Today, one of Keller’s responsibilities at the Times is preparing nominations for the Pulitzer Prize. But in April of 1989, he didn’t know much about the process and didn’t remember that early April is when the committee announces the winner. Keller was covering Gorbachev’s visit to Cuba. “We landed in Havana, checked into a hotel and I had a message to call the foreign desk,” says Keller. He made the call and got editor Joe Lelyveld. “He said he was sorry he called so late—they’d just been drinking champagne and toasting my victory. I was literally thrilled speechless.” But Keller had arranged to go out with a fellow reporter that night. “I didn’t know how to say, ‘Jesus Christ, I just won the Pulitzer!’” Keller remembers thinking, “I haven’t told him up to this point; how do I tell him now?” They had dinner, drank beers and went to bed. By the next morning, all Keller’s colleagues had found out, and probably thought he was humble and self-effacing instead of merely afraid of sounding as exultant as he felt.

In October of 1991, a month after an attempted coup against Gorbachev, Keller left Russia. By spring of 1992 he was onto another great story: the tectonic shifts happening in the apartheid culture of South Africa. As bureau chief in Johannesburg, Keller was responsible for covering the 10 southern countries of Africa—civil wars in Angola and Mozambique, white businessmen and the black government of Zimbabwe and the eccentric post-colonial leader of Malawi, among other stories. But, Keller says, 80 percent of his work was taken up by South Africa and the new government being formed just as he arrived. Nelson Mandela was out of prison and the African National Congress was a power in negotiations over the new constitution, but the country was terrified. South African blacks thought the process would collapse, either through duplicity on the part of then-President F.W. de Klerk or because of violence between the ANC and the Inkatha Freedom Party; whites feared violent revenge. It didn’t get as bad as it could have, says Keller, but it got bad enough. “I covered all that stuff, ducked a few bullets (I was luckier than most), saw a bit of killing and a lot of tension,” he writes via e-mail. “In my memory—and this is not just distant hindsight, for it felt this way at the time—the movement toward a freely elected government seemed inexorable, and the making of it, the elections and the inauguration, were occasions of real euphoria.”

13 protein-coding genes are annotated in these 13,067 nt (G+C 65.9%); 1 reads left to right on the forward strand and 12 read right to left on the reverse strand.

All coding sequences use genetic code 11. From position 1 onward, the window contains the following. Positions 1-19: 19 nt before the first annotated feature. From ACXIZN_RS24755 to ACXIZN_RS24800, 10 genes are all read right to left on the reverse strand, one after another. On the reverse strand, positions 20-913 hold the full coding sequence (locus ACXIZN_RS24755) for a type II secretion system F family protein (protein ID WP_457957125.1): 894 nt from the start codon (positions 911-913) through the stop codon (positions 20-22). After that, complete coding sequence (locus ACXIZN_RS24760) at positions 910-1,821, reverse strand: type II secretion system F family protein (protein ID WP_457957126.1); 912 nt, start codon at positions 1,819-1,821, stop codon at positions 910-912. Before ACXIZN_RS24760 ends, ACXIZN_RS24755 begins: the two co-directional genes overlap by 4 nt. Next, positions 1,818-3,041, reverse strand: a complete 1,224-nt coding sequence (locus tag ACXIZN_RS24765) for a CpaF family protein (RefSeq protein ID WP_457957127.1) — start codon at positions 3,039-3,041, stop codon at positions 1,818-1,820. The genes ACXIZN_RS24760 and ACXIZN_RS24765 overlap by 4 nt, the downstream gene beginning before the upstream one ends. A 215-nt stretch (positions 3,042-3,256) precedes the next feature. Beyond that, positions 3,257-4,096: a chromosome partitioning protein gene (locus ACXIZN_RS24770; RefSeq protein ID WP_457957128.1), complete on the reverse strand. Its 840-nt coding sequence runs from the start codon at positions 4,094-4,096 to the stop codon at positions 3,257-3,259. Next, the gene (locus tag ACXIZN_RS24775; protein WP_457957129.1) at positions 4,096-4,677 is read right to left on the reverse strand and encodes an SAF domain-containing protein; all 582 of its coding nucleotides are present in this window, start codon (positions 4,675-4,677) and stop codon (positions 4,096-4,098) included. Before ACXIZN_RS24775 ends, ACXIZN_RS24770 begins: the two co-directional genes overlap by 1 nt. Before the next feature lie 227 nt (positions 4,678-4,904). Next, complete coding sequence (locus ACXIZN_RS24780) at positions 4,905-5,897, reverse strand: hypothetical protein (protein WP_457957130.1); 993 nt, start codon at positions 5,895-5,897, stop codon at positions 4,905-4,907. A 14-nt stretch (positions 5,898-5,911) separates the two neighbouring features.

Keller came back to the U.S. in 1995, this time to New York as his paper’s foreign editor. “It’s very easy to describe what the foreign editor does,” he says. “The first 15 to 20 columns of The New York Times are filled with what you do every day.” Principally that means a day’s worth of meetings, starting with a more ruminative one in the morning and then a more serious one at 4:30 in the afternoon, when editors pitch their sections’ best pieces for the front page. That’s where the top editors focus most of their attention—those half dozen stories a Times reader sees first. It’s a disproportionate emphasis, says Keller, but "the silver lining of that was that people who run a department have a lot of autonomy.” In the end, section editors have more freedom to do what they want with their inside stories—in the case of the international section, those that run behind page one.